The STB is a non-partisan, independent adjudicatory agency that is charged by Congress with reviewing railroad rate and service disputes and reviewing proposed railroad mergers. Historically, the agency has been known as cautious and judicious. There was only one case in recent history—a case in Coos Bay, Oregon—where the STB had gotten involved in the proposed abandonment of such a long line.
The Towner line would be the second.
“It was a very big deal,” Soloviev says of the STB’s reaction. “When they saw a company come in from out of state and rip apart that railroad with no regard for the history of the line, the jobs it brought, the economic impact on the counties… They’d seen that happen before and they decided, not this time. They forced the sale.”
“IT’S COMIN’, DOWN THE LINE..”
With the line now finally and firmly under control of Soloviev’s Colorado Pacific Railroad, he isn’t wasting time to get things operational and has a goal to start running this summer. “I’m not sure if we’ll make it,” he says, “but that’s our goal.” He’s interviewing operators and has several other railroads interested in leasing the line. But he emphasizes that one thing is guaranteed: no matter who actually runs the railroad, he will maintain oversight of operations. He anticipates that decision will take one to two months to finalize.
The line itself needs “a moderate amount of work”, including repair of the damage done by V&S plus repair of a small trestle that was accidentally burned in a brush clearing fire. And if there are jobs created to accomplish those things, Soloviev is committed to considering local residents first.
There are also the political realities of resurrecting and making a railroad viable. Soloviev has addressed that, as well, including a recent meeting with Governor Hickenlooper. “I told him the whole story,” Soloviev says, “and he was very interested in our positive impact on smaller operations. He wanted to know how he could support what we’re doing.”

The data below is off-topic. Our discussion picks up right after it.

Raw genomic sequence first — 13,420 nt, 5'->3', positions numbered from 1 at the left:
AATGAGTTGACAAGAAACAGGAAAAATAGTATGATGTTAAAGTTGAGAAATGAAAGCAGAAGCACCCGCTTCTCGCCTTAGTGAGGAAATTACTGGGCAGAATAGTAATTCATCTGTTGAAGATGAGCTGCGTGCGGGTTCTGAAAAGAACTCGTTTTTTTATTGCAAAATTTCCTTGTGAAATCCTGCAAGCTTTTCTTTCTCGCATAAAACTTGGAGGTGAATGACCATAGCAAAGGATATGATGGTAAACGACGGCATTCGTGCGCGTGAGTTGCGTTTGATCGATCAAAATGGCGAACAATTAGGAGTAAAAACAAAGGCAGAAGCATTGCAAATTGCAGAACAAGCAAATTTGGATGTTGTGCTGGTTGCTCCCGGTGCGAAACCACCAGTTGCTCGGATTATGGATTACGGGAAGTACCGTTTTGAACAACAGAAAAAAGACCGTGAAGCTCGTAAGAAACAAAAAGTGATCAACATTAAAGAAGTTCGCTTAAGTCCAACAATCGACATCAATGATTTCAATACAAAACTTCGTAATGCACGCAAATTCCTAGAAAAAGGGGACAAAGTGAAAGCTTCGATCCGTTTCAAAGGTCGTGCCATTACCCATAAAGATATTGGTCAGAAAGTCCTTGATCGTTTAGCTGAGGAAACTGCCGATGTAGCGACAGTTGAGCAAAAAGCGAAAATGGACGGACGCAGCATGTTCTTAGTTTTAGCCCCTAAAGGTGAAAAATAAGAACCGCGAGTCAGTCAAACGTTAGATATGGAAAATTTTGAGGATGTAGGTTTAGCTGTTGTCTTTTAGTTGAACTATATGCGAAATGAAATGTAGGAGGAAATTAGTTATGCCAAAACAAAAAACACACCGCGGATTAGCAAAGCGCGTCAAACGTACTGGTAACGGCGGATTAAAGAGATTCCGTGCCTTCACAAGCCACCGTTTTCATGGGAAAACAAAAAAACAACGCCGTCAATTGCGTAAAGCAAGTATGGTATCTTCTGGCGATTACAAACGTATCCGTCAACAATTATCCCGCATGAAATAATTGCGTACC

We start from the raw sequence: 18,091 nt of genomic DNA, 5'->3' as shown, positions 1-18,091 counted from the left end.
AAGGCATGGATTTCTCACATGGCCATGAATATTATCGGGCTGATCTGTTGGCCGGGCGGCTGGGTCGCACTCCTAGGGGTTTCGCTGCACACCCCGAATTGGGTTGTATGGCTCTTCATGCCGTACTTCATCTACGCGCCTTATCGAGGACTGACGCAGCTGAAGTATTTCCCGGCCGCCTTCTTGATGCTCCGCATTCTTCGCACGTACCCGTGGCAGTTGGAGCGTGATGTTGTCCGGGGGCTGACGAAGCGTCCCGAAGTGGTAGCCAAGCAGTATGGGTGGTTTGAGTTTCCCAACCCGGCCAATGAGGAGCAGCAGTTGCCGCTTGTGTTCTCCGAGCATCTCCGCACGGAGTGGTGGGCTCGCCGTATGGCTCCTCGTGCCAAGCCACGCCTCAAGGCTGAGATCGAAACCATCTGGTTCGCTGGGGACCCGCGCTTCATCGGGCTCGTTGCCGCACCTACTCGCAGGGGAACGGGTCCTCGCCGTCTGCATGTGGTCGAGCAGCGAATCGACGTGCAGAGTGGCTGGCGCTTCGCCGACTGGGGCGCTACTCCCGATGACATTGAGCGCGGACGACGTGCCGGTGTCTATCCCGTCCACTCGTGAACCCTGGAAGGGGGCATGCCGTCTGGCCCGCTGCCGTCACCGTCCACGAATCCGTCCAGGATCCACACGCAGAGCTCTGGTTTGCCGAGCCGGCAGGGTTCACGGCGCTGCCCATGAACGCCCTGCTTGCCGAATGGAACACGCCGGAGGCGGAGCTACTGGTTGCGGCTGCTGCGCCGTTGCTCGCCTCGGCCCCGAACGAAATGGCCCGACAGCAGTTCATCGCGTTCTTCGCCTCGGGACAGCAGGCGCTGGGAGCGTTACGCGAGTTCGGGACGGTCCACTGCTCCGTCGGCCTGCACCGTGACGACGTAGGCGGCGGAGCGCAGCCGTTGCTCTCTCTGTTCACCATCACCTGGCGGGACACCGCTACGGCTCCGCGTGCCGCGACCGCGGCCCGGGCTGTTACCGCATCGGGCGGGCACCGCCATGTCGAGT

Soloviev’s personal plans have shifted from acquiring more acreage to focusing on transportation and building the infrastructure necessary to make the line successful. More details on that will be disclosed as they become available. In a bottom line type summary, Soloviev says “the railroad has to make money”, but he’s “very optimistic” that the line is going to attract a number of different customers.
So, why retell a story that some people already know? One answer is obvious: a story where the good guys win is always worth retelling. Always. But there’s something else that makes this a story to be remembered.
Although resistant to being viewed as any type of hero, there is an aspect of Stefan Soloviev that’s key to how this tale ends.
Soloviev has said, several times, that he can’t stand a bully. And there’s no shortage of bullies in this industry. “In agriculture,” he says, “you’re either enormous or you’re nothing.” And, despite being powerful in his own right, Soloviev has the conviction and the drive to create a level playing field for those who might otherwise find the cards stacked against them. One might even say it’s a part of his makeup.
“I don’t stop,” he says. “Fighting is a part of life. A part of my heritage. When I was a kid, walking down the streets in New York City, you couldn’t go very far without somebody saying something or trying something. That’s what it was like back then. I have instincts that people from…other places…don’t have. But in some fights…instincts aren’t enough. You also have to have resources. This time, I had enough of both. And that’s a good thing.”
A good thing, indeed.